When Will We Stop Passing the Turing Test?

— Kevin B Korb

The Turing Test has been passed yet again, report the news feeds. This is the "first time", according to "expert" Professor Warwick of the University of Reading, and it was achieved by mimicking a 13 year-old boy from Ukraine, fooling 10 of 30 interrogators after five minutes of questioning.

The Turing Test came about when Alan Turing wrote a provocative and persuasive article advocating for the possibility of artificial intelligence ("Computing machinery and intelligence," Mind, 1950). Having spent the prior decade arguing with psychologists and philosophers about that possibility, as well as helping to crack the Nazi Enigma machine at Bletchley Park in England, he became frustrated with the difficulty of actually defining intelligence, so he proposed instead a behavioral criterion: if a machine could fool humans into thinking it's a human, then it must be at least as intelligent as a normal human.

Turing, being an intelligent man, was more cautious than most AI researchers who came after (e.g., Herbert "10 Years" Simon, predicting in 1957 success in 1967): Turing predicted that by the year 2000 a program could be made which would fool the "average interrogator" 30% of the time after five minutes of questioning. These were not meant as defining conditions on his test, but merely as an expression of caution, and it is an absurd abuse of his caution to use it in this specious claim of having passed the Turing Test. And it turns out that Turing himself was insufficiently cautious, getting it right only at the end of his article: "we can see plenty there that needs to be done."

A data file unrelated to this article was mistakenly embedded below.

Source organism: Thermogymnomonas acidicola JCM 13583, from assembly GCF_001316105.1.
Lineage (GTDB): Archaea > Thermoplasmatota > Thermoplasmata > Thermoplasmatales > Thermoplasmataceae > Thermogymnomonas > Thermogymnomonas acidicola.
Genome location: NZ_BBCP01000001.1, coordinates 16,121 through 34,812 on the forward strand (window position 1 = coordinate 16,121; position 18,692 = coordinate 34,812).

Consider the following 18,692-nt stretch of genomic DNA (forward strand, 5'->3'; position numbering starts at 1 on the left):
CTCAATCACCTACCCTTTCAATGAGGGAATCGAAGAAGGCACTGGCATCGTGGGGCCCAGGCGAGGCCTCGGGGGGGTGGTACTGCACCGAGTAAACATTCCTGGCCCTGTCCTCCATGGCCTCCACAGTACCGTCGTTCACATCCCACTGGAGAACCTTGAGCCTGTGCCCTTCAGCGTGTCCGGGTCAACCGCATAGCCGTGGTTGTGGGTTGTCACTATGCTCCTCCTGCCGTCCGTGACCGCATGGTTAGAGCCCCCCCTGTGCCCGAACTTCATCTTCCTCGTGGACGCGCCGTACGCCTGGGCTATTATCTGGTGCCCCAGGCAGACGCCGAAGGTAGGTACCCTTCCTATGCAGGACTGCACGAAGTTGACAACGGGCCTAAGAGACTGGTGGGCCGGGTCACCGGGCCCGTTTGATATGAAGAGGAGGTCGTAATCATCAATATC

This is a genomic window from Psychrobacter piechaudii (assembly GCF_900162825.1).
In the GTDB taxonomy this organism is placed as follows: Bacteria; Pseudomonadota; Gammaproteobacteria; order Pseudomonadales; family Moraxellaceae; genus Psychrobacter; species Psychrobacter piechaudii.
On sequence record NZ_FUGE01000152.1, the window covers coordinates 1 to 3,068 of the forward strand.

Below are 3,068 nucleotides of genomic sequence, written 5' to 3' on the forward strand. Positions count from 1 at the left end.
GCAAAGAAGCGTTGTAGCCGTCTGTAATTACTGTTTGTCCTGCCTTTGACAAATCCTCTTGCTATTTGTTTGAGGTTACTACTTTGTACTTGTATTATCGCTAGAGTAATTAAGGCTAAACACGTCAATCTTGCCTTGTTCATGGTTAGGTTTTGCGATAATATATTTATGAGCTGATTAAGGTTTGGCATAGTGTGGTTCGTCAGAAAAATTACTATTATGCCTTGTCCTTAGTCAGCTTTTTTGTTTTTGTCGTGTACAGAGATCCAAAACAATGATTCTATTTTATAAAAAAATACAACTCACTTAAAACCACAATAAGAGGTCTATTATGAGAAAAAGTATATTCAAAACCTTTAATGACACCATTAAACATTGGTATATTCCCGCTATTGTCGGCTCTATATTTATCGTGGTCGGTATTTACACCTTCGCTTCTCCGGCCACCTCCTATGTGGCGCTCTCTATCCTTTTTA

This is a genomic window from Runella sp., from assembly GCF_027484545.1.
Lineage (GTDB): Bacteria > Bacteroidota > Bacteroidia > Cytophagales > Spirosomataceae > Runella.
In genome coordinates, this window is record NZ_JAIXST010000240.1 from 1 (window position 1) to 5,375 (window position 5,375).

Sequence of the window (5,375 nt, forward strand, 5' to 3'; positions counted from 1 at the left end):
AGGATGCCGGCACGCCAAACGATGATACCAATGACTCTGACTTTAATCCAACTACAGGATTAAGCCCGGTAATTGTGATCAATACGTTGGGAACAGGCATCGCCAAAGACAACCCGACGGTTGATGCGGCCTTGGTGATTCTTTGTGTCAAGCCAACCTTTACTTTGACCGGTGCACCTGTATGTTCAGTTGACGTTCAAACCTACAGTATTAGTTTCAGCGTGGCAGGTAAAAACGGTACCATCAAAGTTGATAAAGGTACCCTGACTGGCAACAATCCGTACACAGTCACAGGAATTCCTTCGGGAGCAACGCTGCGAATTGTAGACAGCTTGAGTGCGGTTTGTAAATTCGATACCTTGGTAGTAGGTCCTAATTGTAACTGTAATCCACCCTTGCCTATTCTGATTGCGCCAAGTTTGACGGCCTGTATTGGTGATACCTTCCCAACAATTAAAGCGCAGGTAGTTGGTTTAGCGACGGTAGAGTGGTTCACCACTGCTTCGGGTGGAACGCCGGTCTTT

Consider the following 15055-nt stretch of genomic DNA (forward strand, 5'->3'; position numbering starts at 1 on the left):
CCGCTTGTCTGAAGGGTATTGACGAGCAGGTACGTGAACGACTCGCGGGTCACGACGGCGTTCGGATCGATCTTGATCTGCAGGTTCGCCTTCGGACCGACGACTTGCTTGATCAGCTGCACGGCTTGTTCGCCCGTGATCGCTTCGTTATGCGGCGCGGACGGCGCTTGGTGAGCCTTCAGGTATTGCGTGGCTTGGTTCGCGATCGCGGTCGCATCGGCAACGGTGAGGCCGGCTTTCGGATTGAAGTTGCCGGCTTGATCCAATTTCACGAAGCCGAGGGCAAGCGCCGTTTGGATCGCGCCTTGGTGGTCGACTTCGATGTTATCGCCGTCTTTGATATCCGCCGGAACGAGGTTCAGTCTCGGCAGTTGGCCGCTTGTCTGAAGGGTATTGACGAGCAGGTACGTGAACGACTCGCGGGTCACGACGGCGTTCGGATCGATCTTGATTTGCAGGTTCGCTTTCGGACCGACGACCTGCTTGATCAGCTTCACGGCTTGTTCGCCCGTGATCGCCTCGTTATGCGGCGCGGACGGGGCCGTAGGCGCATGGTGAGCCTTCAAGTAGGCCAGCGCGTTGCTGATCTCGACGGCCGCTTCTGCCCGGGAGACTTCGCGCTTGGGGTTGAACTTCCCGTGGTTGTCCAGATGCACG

Arguably the first time the test was passed was when Joseph Weizenbaum's secretary was fooled by his program ELIZA into thinking she was communicating with him remotely (see his book Computer Power and Human Reason). Weizenbaum left his program running at a terminal, which she assumed was connected to Weizenbaum himself, remotely. Subsequent programs which fooled humans include "PARRY", which "pretended" to be a paranoid schizophrenic. Similarly, one of our students at Monash, Andy Bulhak, produced in 1996 a "postmodern" web page generator which gives you a new page of pomo gibberish every time you refresh the page. They are probably good enough to publish in many a pomo journal; you can see for yourself at www.elsewhere.org/pomo. In general, it has not gone unnoticed that programs which mimic those with a limited behavioral repertoire, limited knowledge or understanding, or engage those who are predisposed to accept their authenticity are more likely to fool their audience. But none of this engages the real issues: (1) what criterion would establish something close to human-level intelligence, (2) when will we achieve it and (3) what are the consequences? I will sketch a few answers.